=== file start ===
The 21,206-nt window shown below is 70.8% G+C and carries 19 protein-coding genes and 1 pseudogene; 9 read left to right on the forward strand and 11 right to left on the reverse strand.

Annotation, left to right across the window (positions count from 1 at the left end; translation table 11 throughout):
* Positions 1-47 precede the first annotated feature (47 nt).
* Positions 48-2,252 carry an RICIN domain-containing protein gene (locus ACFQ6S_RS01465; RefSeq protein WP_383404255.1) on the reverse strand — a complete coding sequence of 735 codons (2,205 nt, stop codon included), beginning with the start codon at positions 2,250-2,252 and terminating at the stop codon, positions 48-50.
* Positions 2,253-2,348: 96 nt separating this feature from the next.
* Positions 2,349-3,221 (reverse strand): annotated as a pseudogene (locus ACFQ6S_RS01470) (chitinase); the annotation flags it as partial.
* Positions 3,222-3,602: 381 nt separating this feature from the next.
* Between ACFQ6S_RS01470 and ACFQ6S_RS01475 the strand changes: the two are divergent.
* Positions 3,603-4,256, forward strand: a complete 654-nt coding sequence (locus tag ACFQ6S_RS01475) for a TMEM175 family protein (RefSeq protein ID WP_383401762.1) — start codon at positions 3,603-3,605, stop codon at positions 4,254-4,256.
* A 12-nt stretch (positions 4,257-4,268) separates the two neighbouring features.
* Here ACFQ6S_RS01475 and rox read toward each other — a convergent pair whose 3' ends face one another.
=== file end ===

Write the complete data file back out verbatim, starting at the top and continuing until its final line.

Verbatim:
The 21,206-nt window shown below is 70.8% G+C and carries 19 protein-coding genes and 1 pseudogene; 9 read left to right on the forward strand and 11 right to left on the reverse strand.

Annotation, left to right across the window (positions count from 1 at the left end; translation table 11 throughout):
* Positions 1-47 precede the first annotated feature (47 nt).
* Positions 48-2,252 carry an RICIN domain-containing protein gene (locus ACFQ6S_RS01465; RefSeq protein WP_383404255.1) on the reverse strand — a complete coding sequence of 735 codons (2,205 nt, stop codon included), beginning with the start codon at positions 2,250-2,252 and terminating at the stop codon, positions 48-50.
* Positions 2,253-2,348: 96 nt separating this feature from the next.
* Positions 2,349-3,221 (reverse strand): annotated as a pseudogene (locus ACFQ6S_RS01470) (chitinase); the annotation flags it as partial.
* Positions 3,222-3,602: 381 nt separating this feature from the next.
* Between ACFQ6S_RS01470 and ACFQ6S_RS01475 the strand changes: the two are divergent.
* Positions 3,603-4,256, forward strand: a complete 654-nt coding sequence (locus tag ACFQ6S_RS01475) for a TMEM175 family protein (RefSeq protein ID WP_383401762.1) — start codon at positions 3,603-3,605, stop codon at positions 4,254-4,256.
* A 12-nt stretch (positions 4,257-4,268) separates the two neighbouring features.
* Here ACFQ6S_RS01475 and rox read toward each other — a convergent pair whose 3' ends face one another.